The market is looking for signs of recovery in the second half of the year. This is not like the search for intelligent life in the universe, but it's awfully close.

For one thing, much bad news looms on the horizon. Unemployment is expected to top 10 percent sometime before labor day. Heck, even the White House has admitted to this. Defaults on commercial real estate loans have hit a 15-year high. States are still in desperate financial shape. California may have to pay bills with IOUs and other states such as New Jersey are being forced to raise taxes to balance their budgets. Meanwhile, oil prices are starting to climb.

Many investors, though, have already bet that things are going to get better. The Dow Jones industrial average has climbed almost 9 percent over the past 3 months while the S&P 500 Index soared more than 12 percent. Apple Inc. (AAPL) is up more than 31 percent amid investor optimism about the new line of iPhones. Google Inc. (GOOG) is up more than 21 percent because ... well it's Google. Other gainers in the last three months including Cisco Systems Inc. (CSCO), Intel Corp. (INTC) and Johnson & Johnson (JNJ).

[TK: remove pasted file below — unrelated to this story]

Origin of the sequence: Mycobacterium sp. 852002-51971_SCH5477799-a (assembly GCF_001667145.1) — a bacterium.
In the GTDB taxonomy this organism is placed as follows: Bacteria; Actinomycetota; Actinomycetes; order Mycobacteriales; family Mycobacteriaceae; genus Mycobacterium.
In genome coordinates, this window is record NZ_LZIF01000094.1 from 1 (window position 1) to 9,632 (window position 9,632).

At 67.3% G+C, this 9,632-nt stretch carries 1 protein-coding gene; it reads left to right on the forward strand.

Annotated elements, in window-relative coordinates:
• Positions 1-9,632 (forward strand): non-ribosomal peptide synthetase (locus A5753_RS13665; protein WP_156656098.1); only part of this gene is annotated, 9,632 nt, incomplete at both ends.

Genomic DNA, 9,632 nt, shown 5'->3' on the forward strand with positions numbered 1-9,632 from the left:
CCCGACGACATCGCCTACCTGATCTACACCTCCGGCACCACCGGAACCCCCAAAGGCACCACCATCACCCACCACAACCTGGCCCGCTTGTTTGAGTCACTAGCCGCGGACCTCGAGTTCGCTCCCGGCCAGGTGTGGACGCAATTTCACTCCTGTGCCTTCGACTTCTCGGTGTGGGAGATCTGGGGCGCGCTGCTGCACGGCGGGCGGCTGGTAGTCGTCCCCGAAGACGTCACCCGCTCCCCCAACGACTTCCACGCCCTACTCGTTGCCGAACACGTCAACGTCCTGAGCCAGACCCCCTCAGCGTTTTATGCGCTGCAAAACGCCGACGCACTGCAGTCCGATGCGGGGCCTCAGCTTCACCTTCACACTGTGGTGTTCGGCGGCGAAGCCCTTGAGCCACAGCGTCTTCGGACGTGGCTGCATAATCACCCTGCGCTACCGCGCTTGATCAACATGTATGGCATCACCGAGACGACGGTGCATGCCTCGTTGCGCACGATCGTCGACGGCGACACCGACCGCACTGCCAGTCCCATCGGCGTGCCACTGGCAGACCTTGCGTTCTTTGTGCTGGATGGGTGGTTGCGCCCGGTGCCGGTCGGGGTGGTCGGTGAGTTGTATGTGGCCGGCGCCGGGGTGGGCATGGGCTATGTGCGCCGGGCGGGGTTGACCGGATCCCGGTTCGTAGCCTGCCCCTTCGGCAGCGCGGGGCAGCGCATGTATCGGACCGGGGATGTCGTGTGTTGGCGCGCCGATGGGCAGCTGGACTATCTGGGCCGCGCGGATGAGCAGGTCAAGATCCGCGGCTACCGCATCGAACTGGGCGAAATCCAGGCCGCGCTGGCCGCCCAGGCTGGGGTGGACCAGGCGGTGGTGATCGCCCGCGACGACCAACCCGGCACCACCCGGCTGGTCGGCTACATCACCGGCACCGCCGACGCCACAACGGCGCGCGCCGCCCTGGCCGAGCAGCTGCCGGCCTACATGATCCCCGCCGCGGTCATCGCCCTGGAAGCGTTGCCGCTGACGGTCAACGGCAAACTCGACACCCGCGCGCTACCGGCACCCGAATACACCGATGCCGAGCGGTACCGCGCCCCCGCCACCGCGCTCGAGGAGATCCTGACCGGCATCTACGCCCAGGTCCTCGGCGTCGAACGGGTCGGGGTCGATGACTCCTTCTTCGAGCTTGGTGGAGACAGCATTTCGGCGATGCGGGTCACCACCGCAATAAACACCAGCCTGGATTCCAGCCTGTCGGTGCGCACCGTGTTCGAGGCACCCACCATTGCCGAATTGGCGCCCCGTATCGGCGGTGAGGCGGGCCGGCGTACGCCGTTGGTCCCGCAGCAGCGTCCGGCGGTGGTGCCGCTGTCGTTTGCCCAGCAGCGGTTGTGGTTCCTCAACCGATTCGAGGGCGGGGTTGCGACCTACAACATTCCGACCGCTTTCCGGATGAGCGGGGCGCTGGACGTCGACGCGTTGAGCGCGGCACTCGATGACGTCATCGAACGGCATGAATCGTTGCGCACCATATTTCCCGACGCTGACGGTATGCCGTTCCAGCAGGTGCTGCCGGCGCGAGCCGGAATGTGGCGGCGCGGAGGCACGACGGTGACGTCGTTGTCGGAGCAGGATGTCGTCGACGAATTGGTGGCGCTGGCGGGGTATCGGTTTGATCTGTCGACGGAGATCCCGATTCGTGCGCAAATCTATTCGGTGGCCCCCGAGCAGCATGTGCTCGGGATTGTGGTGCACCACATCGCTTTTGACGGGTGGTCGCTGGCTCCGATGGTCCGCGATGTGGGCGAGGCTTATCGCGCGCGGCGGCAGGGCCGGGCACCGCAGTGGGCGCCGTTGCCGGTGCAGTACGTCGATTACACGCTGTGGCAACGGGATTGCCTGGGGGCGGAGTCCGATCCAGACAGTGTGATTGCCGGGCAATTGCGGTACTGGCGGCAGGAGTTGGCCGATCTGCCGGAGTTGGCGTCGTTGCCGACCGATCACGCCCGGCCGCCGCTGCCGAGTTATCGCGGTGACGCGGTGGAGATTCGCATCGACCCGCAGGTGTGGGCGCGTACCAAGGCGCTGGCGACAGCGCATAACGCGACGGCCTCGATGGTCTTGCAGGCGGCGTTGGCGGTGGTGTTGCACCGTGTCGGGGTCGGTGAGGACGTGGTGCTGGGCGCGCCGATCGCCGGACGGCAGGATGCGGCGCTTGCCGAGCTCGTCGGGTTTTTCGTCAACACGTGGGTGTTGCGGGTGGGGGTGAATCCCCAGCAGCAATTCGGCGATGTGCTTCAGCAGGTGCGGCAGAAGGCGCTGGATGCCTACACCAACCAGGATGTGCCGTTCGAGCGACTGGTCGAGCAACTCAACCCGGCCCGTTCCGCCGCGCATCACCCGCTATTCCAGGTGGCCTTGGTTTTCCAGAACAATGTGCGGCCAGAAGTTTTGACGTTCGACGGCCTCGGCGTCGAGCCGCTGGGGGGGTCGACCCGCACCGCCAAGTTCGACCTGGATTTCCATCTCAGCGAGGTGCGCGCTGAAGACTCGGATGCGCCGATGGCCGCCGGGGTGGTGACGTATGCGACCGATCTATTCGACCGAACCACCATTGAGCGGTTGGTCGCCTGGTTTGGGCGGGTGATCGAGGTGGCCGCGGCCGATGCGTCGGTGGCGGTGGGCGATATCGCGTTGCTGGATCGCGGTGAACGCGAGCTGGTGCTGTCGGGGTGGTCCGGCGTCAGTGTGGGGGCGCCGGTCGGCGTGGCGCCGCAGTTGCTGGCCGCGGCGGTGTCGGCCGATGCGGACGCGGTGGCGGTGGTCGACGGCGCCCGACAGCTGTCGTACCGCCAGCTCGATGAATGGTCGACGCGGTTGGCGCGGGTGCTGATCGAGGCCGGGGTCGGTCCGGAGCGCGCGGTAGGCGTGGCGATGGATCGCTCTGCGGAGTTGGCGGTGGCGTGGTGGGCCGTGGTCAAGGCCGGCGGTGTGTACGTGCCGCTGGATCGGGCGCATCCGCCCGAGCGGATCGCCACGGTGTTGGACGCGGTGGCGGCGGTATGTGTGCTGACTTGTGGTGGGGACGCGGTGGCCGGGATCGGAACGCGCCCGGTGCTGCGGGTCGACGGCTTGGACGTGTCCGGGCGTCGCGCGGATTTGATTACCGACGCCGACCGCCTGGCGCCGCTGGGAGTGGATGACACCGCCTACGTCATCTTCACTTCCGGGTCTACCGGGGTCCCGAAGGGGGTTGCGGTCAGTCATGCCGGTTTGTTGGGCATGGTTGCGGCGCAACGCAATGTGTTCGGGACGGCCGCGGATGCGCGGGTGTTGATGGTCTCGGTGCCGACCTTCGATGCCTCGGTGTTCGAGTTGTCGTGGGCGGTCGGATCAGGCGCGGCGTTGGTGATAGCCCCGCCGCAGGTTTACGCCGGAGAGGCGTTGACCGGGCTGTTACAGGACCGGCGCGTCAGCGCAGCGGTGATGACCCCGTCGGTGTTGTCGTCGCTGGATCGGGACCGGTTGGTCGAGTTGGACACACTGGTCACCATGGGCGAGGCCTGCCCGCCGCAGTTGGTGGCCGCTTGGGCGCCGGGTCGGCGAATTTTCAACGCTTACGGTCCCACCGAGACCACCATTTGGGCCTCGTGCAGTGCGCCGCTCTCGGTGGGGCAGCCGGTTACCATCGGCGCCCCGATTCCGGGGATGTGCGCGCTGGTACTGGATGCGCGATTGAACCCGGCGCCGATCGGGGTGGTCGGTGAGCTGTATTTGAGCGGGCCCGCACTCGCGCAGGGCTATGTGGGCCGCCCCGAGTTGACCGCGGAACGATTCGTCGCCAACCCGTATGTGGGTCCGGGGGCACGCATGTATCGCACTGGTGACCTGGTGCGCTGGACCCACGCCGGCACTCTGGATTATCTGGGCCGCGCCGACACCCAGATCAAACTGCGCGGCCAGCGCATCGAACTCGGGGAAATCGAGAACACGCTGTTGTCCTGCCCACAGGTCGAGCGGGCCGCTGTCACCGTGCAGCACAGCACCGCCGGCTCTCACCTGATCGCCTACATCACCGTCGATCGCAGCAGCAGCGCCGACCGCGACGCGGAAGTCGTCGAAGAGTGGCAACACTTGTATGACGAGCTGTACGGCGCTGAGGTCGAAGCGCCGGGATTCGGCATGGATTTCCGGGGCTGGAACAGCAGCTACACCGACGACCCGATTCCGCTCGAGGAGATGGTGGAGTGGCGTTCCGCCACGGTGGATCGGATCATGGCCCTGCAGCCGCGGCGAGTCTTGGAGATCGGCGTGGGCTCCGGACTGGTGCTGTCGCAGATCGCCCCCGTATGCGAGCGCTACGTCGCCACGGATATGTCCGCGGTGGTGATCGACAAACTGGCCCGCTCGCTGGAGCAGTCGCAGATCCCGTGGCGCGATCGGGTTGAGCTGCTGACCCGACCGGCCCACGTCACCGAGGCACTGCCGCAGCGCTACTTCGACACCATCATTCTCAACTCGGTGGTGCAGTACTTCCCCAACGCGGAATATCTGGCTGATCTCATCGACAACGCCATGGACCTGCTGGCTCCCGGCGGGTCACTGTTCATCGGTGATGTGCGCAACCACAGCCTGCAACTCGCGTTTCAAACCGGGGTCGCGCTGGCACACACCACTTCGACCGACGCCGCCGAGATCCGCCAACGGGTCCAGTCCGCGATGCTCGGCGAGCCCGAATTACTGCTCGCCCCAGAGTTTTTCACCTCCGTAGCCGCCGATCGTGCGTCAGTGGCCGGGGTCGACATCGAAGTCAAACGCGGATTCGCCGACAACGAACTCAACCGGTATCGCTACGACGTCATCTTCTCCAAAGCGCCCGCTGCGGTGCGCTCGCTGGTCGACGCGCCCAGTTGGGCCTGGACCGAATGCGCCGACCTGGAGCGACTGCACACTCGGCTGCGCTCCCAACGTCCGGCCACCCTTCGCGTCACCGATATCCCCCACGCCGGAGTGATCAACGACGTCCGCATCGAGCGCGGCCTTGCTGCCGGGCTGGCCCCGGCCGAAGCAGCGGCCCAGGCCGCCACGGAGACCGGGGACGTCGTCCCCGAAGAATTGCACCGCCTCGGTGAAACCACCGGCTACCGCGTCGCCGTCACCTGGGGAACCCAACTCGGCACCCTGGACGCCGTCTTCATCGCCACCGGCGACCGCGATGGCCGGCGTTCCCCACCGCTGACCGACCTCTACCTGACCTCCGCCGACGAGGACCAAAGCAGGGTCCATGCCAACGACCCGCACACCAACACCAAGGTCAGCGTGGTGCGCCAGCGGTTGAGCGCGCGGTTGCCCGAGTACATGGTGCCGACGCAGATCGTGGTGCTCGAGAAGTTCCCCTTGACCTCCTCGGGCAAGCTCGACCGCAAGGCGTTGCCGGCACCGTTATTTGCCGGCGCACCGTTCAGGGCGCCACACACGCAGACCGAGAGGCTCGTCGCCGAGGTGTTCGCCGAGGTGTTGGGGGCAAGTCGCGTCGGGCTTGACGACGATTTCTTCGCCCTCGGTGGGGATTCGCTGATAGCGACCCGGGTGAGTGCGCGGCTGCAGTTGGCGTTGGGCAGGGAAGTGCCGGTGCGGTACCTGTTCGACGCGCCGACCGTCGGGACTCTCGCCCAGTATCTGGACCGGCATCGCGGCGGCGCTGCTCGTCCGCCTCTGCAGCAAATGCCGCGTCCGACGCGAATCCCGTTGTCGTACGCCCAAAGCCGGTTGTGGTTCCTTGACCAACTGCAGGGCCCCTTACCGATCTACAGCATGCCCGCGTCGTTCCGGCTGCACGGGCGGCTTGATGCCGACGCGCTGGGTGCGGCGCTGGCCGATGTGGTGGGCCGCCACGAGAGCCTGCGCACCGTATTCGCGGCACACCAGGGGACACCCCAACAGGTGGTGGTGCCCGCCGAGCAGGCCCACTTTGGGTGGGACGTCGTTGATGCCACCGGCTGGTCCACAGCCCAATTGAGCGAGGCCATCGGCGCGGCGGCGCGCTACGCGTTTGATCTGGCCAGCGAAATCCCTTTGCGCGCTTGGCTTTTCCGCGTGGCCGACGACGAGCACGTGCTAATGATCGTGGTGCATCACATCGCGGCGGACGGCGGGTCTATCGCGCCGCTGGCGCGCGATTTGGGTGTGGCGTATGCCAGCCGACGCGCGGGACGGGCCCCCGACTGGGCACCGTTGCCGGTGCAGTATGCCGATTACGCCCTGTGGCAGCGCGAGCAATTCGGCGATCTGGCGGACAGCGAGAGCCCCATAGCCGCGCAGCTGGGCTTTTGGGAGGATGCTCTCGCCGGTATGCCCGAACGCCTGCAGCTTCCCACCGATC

For market gurus such as BlackRock's (BLK) Global Chief Investment Officer Robert C. Doll, there is plenty about the economy to like. He expects the S&P 500 to reach 1,000 by the end of the year though a near-term pullback could bring the index back to 800 to 850. The Index traded today at 927.57.

Overall, he expects double-digit percentage gains for U.S. stocks, outperforming European and emerging market equities for the rest of the year.

"Numerous economic `green shoot' have emerged, with home buying levels, housing inventories, business confidence, corporate inventories and industrial production levels all more positive than a few months ago," Doll said in a statement released last week.

Baltimore money manager Russell Croft told DailyFinance that he agreed that things look better. Nonetheless, the manager of the $90 million Croft Value Fund pointed out "we can't rely on things getting less worse. "

Even if the economy does recover, it will not be a straight shot up. Pessimism about the consumer has pushed down the shares of some former high-fliers including McDonald's Corp. (MCD) and Wal-Mart Stores Inc. (WMT).

We are cautiously optimistic that the market is going to have a decent second half," said Croft, whose firm manages $500 million. His firm likes Johnson & Johnson (JNJ), Schering Plough Corp. (SGP) and Valmont Industries Inc. (VMI).

For now, the words of financial experts will do little to soothe the nerves of investors battered by the recession. Croft says he understands why people may not rush out to buy stocks.

"There is a lot of money still on the sidelines," he says. "People are rightfully nervous."


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